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Thursday, 29 November, 2001, 17:44 GMT

Sweden to compensate sterilised women
The Swedish Government is preparing to compensate thousands of women who were forcibly sterilised as part of a 40-year eugenics programme.
Black Americans adversely hit by cancer
Cancer rates are falling in the USA, but only among whites.
No pill yet for Japanese women
Japanese authorities have deferred a decision on whether to legalise the contraceptive pill.
Rich nations put children at risk
More than four million young children could be at risk because of rich nations' failure to honour family planning pledges.
Vatican warns against 'back door' abortion
The Vatican has spoken out against morning after pills at a major UN conference on population, warning they are abortion by the back door.
Polio eradication under threat
Health officials fear the worldwide effort to eradicate polio may be under threat due to waning interest from donors.
WHO launches anti-poverty drive
Gro Harlem Brundtland has pledged the World Health Organisation to a global anti-poverty drive, saying economics is at the root of health problems.
Asthma worldwide
Asthma affects up to 150 million people around the world, most of them in developed countries. But it is increasing everywhere and scientists do not really know why.
Gates gift for child vaccines
Microsoft boss Bill Gates is giving $100m to child immunisation programmes in the developing world.
Preventing childhood deaths
Eleven million children a year die because of malnutrition and preventable diseases. News Online looks at some of the main killers.
Health in Europe: an overview
The growing gap between the richest and poorest people in Europe is the major risk to health in the region, says the World Health Organisation.
Asian crisis could hit TB campaign
The Asian economic crisis could hinder a global campaign to curb the world's most deadly infectious disease - tuberculosis.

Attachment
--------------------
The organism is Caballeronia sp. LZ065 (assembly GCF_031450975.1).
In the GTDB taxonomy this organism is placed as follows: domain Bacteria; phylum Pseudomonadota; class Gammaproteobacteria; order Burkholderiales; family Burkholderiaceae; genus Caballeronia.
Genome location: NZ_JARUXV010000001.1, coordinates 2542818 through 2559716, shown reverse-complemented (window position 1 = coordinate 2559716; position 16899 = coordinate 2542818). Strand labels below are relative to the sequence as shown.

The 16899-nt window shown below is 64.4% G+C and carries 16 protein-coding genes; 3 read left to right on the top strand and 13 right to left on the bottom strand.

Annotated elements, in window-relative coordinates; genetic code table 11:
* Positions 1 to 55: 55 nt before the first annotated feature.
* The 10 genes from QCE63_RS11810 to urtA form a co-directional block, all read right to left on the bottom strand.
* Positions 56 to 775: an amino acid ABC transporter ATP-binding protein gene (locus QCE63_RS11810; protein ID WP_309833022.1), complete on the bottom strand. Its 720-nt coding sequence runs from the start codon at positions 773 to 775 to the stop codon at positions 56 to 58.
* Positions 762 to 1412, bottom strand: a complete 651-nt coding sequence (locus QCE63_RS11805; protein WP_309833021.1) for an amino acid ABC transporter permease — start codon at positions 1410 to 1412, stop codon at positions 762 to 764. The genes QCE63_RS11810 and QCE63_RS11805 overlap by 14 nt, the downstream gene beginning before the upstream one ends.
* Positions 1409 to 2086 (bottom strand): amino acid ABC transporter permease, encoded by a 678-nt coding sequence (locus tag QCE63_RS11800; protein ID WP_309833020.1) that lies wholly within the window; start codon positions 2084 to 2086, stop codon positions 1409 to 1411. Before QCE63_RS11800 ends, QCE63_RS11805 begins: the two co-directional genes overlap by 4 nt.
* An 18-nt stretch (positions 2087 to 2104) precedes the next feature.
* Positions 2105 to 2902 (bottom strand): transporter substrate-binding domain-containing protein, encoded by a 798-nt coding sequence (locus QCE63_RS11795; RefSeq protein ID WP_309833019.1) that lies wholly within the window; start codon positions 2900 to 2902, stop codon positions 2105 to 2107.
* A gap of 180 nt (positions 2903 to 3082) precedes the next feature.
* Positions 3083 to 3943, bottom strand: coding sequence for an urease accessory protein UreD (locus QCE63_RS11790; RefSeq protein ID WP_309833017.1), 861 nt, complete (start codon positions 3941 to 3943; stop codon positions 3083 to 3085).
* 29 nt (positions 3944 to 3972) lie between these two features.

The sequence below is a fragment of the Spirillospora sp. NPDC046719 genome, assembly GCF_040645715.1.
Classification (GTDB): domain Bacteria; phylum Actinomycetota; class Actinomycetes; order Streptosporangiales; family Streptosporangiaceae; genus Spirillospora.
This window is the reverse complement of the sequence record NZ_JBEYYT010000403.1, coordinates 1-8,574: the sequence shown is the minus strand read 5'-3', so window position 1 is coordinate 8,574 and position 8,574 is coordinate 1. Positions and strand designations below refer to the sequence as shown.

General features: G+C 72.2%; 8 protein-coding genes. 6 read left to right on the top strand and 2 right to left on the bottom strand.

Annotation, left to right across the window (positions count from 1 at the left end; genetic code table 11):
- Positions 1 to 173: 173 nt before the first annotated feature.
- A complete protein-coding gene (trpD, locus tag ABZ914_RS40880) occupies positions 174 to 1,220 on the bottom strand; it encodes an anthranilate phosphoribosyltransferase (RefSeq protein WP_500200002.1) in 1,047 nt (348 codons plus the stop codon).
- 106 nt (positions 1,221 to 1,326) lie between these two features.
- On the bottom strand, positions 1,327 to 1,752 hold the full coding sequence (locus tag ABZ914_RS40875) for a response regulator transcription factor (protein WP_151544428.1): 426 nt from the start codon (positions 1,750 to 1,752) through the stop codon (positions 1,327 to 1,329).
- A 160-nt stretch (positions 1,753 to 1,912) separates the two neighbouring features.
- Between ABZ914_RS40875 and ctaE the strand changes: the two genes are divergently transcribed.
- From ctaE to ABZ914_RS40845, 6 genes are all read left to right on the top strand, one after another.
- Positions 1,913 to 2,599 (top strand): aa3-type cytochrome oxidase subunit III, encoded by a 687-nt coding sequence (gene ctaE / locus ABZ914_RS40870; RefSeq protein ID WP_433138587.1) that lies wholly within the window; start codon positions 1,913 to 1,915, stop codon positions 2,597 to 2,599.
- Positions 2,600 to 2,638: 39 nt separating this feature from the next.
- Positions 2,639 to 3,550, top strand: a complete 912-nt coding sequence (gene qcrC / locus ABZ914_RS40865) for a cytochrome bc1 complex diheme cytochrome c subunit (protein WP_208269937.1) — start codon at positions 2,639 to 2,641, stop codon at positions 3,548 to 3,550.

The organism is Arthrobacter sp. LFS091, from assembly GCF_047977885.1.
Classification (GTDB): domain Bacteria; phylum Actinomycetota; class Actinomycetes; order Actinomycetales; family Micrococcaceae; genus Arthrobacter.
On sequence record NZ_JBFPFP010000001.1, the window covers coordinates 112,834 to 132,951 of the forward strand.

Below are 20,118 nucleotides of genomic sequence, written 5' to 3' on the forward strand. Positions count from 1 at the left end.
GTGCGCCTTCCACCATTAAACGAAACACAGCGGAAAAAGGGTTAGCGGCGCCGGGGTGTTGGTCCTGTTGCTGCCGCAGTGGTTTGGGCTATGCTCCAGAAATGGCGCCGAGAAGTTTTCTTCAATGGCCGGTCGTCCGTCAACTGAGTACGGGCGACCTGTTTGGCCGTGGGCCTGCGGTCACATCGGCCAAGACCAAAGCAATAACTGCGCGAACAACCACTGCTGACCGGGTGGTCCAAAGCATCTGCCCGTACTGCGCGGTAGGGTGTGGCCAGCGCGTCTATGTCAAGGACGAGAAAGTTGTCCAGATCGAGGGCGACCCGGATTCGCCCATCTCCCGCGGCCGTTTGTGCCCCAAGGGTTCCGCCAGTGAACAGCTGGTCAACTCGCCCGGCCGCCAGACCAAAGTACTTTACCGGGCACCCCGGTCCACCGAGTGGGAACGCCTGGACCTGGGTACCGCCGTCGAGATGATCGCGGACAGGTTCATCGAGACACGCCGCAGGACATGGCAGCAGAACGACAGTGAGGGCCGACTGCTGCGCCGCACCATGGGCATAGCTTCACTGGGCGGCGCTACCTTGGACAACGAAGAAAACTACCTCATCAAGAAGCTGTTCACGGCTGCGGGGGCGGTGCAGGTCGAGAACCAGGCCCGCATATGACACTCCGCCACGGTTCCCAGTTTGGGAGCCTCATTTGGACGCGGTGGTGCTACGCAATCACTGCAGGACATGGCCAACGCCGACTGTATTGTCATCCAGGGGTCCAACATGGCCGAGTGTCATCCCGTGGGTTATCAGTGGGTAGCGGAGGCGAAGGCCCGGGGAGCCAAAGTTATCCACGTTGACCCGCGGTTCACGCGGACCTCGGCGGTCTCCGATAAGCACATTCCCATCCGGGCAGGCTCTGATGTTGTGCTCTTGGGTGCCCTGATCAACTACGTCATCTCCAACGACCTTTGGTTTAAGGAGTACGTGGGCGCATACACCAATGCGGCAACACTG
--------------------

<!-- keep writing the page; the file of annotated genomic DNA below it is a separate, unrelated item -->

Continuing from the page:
Governments ill-prepared for elderly explosion
Many countries are not prepared for the speed at which their populations will age and the health impact that will have, says the World Health Organisation.
Global cancer explosion feared
The World Health Organisation is taking action to curb an expected rise in cancer cases around the globe.
50 years of the WHO - its successes and failures
The World Health Organisation wants to eliminate several epidemic diseases, including leprosy, but its track record has been mixed. The BBC's Health Correspondent, Richard Hannaford, reports from Geneva.
World's population warning
The United Nations is warning that the population of the world will be more than six billion by next year - double what it was just four decades ago.
Why an NHS nurse is hard to find
Professional bodies have talked of a recruitment and retention crisis in NHS nurses for years, but what are the reasons behind it?
Rationing care from limited funds
Demand for NHS services has always been greater than availability, but how does the health service decide who gets which treatments?
The beds debate
Bed shortages have been blamed for the winter NHS crisis, but the debate about numbers is complex because of advancing technology.
How Labour's NHS riches will be spent
When New Labour came to power in May 1997, it made the health service one of its priorities. BBC News Online looks at where the money is going.
Waiting list drive adds to the burden
The government's drive to cut hospital waiting lists is misguided, has obstructed the NHS's ability to handle emergencies and increased waiting times, according to critics.
Health initiatives change the face of the NHS
Waiting list initiatives have played a big role in changing the way hospitals operate, according to health experts.
The New NHS: Fit for the future?
The NHS is undergoing a radical restructuring - but critics fear that without new investment the same problems will continue to blight the service.
NHS pay and staffing at a glance
BBC News Online's comprehensive guide to how many medical staff work in the NHS and how much they get paid.
Doctors dissatisfied with the NHS
The recruitment and retention crisis in doctors boils down to two factors - pay and conditions.
The crises of winters past
The NHS crisis is worse this year than other years because of nursing shortages, say managers.
Flu: An NHS nightmare
Winter can bring severe respiratory infections, and lead to patients flooding A&E departments. BBC News Online examines the potential for crisis.